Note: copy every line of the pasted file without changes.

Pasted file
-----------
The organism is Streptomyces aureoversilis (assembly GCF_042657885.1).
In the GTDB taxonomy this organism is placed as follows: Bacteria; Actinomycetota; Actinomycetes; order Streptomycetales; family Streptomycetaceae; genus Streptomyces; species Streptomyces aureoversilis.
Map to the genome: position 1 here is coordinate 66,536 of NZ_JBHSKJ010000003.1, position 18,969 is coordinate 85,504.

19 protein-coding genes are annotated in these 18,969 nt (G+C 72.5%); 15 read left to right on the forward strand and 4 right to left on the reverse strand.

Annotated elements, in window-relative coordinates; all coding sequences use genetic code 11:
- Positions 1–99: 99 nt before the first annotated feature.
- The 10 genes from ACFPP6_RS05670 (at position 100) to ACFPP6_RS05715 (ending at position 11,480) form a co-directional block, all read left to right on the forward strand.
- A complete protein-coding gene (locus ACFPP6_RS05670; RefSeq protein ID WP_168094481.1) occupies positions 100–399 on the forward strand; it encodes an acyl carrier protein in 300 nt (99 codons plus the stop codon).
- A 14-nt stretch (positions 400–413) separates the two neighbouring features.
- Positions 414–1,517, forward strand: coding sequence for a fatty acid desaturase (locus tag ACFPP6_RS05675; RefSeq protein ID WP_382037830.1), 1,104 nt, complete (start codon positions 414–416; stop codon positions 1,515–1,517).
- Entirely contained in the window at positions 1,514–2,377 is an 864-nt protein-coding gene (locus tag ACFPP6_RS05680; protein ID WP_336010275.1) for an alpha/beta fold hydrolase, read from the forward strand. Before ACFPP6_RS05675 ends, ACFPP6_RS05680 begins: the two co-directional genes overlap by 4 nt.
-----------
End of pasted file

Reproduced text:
The organism is Streptomyces aureoversilis (assembly GCF_042657885.1).
In the GTDB taxonomy this organism is placed as follows: Bacteria; Actinomycetota; Actinomycetes; order Streptomycetales; family Streptomycetaceae; genus Streptomyces; species Streptomyces aureoversilis.
Map to the genome: position 1 here is coordinate 66,536 of NZ_JBHSKJ010000003.1, position 18,969 is coordinate 85,504.

19 protein-coding genes are annotated in these 18,969 nt (G+C 72.5%); 15 read left to right on the forward strand and 4 right to left on the reverse strand.

Annotated elements, in window-relative coordinates; all coding sequences use genetic code 11:
- Positions 1–99: 99 nt before the first annotated feature.
- The 10 genes from ACFPP6_RS05670 (at position 100) to ACFPP6_RS05715 (ending at position 11,480) form a co-directional block, all read left to right on the forward strand.
- A complete protein-coding gene (locus ACFPP6_RS05670; RefSeq protein ID WP_168094481.1) occupies positions 100–399 on the forward strand; it encodes an acyl carrier protein in 300 nt (99 codons plus the stop codon).
- A 14-nt stretch (positions 400–413) separates the two neighbouring features.
- Positions 414–1,517, forward strand: coding sequence for a fatty acid desaturase (locus tag ACFPP6_RS05675; RefSeq protein ID WP_382037830.1), 1,104 nt, complete (start codon positions 414–416; stop codon positions 1,515–1,517).
- Entirely contained in the window at positions 1,514–2,377 is an 864-nt protein-coding gene (locus tag ACFPP6_RS05680; protein ID WP_336010275.1) for an alpha/beta fold hydrolase, read from the forward strand. Before ACFPP6_RS05675 ends, ACFPP6_RS05680 begins: the two co-directional genes overlap by 4 nt.